Time spent pounding the streets as he trains for his first marathon is giving Dame Barbara Windsor’s husband Scott Mitchell “a real release” from the difficulties of his wife’s dementia, he said.
Mr Mitchell is part of the Barbara’s Revolutionaries team which hopes to raise £100,000 for the Dementia Revolution campaign by running the Virgin Money London Marathon on April 28.
The team includes Dame Barbara’s former EastEnders co-stars Adam Woodyatt (who plays Ian Beale), Jake Wood (Max Branning), Emma Barton (Honey Mitchell), Natalie Cassidy (Sonia Fowler), Kellie Shirley (Carly Wicks), Tanya Franks (Rainie Cross), Jamie Borthwick (Jay Brown) and Jane Slaughter (Tracey).
Mr Mitchell, 55, who has been married to Dame Barbara for 25 years, has previously spoken about how upsetting it is when his wife does not recognise him or their home.
But he told the Press Association that time spent running is helping him to “digest” the situation.
“It’s the first time I have really been a runner. I’m not exactly in the throes of youth,” he joked.
“It’s a revelation. I’m loving it.
“My initial thought was total terror ‘what on earth have you signed up for?’
“After a few weeks of going out there, I have developed a real love for it. It’s a real release.
“I can hear myself think and argue with myself.
“I can digest what’s going on with things.”
He added: “Barbara has good days and bad days. She’s facing the same challenges as everyone else.
“The symptoms aren’t any easier because she’s a well-known celebrity.
“It’s difficult, it can be heartbreaking to watch, incredibly painful to watch.”
He said the person standing in front of you looks the same as they always did “but little by little that person is starting to disappear”.
“There’s not much you can do except be there and make them feel as safe and loved as possible.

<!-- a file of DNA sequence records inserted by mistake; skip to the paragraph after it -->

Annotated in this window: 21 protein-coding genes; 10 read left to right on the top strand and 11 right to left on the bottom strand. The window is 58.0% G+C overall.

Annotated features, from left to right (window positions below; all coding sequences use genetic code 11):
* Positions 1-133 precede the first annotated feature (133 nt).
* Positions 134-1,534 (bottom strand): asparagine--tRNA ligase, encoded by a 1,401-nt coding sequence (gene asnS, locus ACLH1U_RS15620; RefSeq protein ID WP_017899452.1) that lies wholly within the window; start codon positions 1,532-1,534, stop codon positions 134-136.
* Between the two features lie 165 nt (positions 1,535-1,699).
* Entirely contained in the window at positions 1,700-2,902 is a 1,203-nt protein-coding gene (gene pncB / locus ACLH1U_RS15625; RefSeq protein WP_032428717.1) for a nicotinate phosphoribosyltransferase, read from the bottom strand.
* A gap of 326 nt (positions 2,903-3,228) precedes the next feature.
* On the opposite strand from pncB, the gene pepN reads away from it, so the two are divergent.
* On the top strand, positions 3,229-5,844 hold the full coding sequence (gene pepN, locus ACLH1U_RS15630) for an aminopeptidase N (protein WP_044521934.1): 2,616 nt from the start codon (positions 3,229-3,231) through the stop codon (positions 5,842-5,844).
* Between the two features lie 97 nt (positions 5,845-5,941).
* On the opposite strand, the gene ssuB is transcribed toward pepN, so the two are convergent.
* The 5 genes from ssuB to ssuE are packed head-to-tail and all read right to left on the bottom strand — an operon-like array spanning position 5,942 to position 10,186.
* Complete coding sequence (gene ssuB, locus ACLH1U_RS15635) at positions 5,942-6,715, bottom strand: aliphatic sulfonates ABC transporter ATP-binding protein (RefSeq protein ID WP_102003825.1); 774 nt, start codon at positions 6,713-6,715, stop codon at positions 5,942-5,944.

Mr Mitchell says the couple recently went to see Shane Richie in the panto Robin Hood in Milton Keynes but, although she was repeatedly told their destination, the former Carry On films star suddenly said: “I thought you said Golders Green”.
“Then she went on telling me what a long way it was,” her husband said, smiling as he added: “There are really funny moments.”
When the training runs get tough, Mr Mitchell said he copes by thinking about his 81-year-old wife who was diagnosed with Alzheimer’s disease in 2014.
“I think of the reason why I’m running it, part of which is thinking about my wife.”
Mr Mitchell also finds support by chatting to other runners online, many of whom also have experience of dementia.
“The stories are so moving. We are all very open, as well as putting our runs up and encouraging each other.
“One of us might say ‘it’s been a horrible day’. Someone might experience a loved one who hasn’t recognised them for the first time.”
Mr Mitchell said: “This is a major health issue that we are facing.
“It’s not something to be in any way ashamed of. It’s something that no-one can help getting.
“For anyone involved it’s a devastating illness that needs urgent, urgent funding.”
We'd be nothing without our #Revolutionaries. Their dedication to raising money and awareness is vital if our @UKDRI researchers are to continue gaining on dementia. #ThanksABillion team @LondonMarathon pic.twitter.com/9kg5pv97zZ
— Dementia Revolution (@DementiaRev) January 25, 2019
Dementia Revolution, the charity of the year for the Virgin Money London Marathon, is a joint campaign between Alzheimer’s Society and Alzheimer’s Research UK which hopes to power groundbreaking dementia research.
Total fundraising since the London Marathon started in 1981 is expected to pass £1 billion with this year’s event.